Climbing Out of The Creativity Valley

Recently, I saw a rebrand for Burberry and it struck me as odd because not long before I had also seen a rebrand for Burberry. The rebrand from 2018 was part of a larger trend – companies abandoning serifs and script fonts for sans serif fonts that all looked alike. Lots of brands started doing it over the next few years – creating a sea of sameness. Why?

You could argue that it was about simplicity. High-end brands tend to use a clean aesthetic with lots of white space to communicate luxury. But this trend really seemed to be stripping away not only their brand history but also their brand personality.

But again, why is this happening right now? Let’s go back in time to this article from 2021 which I never stopped thinking about. It’s a great read on the subject of creativity and why “we are in a valley of low creativity.” The Burberry logo is a great example of this and also why the newest rebrand gives me optimism that we’re climbing out of the valley.

I don’t need to tell you that the past few years have seen a lot of uncertainty. Jennifer Mueller has a Ph.D. in social psychology and is currently a professor in management at University of San Diego.

“What she discovered was that, under uncertainty, many people have an implicit bias against creativity. An implicit bias is one that we are not aware of. She tested this with an implicit attitude test or IAT. Test subjects were shown words that were associated with creativity or practicality and asked to pair them with positive or negative words (cake or heaven are positive words, rotten or vomit are negative). The subjects almost all said they loved creativity, but when they were primed with uncertainty, their IAT test results suggested they felt negatively about creativity.”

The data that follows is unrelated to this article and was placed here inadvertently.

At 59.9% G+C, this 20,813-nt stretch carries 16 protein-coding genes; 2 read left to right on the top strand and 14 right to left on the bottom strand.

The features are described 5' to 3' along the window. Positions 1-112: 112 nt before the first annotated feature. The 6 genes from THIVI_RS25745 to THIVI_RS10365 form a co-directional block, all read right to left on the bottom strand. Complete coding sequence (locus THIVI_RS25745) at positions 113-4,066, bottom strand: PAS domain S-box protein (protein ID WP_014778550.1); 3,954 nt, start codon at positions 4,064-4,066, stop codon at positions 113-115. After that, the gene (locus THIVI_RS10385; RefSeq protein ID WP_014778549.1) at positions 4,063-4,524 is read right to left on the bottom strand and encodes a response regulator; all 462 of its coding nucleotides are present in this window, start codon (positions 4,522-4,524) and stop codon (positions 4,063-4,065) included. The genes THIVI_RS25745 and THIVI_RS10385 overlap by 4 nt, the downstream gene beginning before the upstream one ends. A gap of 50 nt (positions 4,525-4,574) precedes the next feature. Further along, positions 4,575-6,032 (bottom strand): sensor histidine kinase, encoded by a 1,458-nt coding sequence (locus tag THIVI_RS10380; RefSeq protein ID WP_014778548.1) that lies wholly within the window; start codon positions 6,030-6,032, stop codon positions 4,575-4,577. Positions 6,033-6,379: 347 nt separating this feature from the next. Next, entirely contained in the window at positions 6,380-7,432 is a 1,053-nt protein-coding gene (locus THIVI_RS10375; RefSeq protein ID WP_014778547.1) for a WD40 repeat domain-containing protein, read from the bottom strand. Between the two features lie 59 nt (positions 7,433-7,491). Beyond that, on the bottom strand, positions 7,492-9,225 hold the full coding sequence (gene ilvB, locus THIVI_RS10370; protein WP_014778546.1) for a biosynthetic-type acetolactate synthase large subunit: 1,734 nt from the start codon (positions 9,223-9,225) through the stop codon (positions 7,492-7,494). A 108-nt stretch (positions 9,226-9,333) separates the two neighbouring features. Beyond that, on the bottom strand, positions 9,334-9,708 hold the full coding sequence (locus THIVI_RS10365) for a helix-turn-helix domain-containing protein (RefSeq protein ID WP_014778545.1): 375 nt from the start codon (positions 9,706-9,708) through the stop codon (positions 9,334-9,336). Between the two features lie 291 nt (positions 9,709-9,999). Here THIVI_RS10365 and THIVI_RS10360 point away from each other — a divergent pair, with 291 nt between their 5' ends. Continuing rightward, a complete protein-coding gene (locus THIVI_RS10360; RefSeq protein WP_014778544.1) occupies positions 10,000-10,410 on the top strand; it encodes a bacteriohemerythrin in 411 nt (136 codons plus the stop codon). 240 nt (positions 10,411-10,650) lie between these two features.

So, in highly uncertain times, people really latch onto the kind of sameness and comfort that making every logo into a similar looking sans serif provides. It may feel reassuring, but at the bottom of the creativity valley, your brand loses personality, and innovation also tanks. I can’t help but think about this year’s Super Bowl commercials which overall seemed way more about booking a celebrity than an idea.

Burberry’s most recent rebrand has gone back to a serif font and also brought back their “prorsum knight.” There’s a nod to their distinct history, but it’s with photography that feels very fresh. Whether or not you like either rebrand doesn’t matter. The point is that you can truly feel their personality when it was impossible to decipher before – and it’s proof that we’re climbing out of the creativity valley.

The world is ready for innovation and for your brand to have a distinct personality they can feel.

Nicole Stowe

Written by

Nicole Stowe

Creative Director

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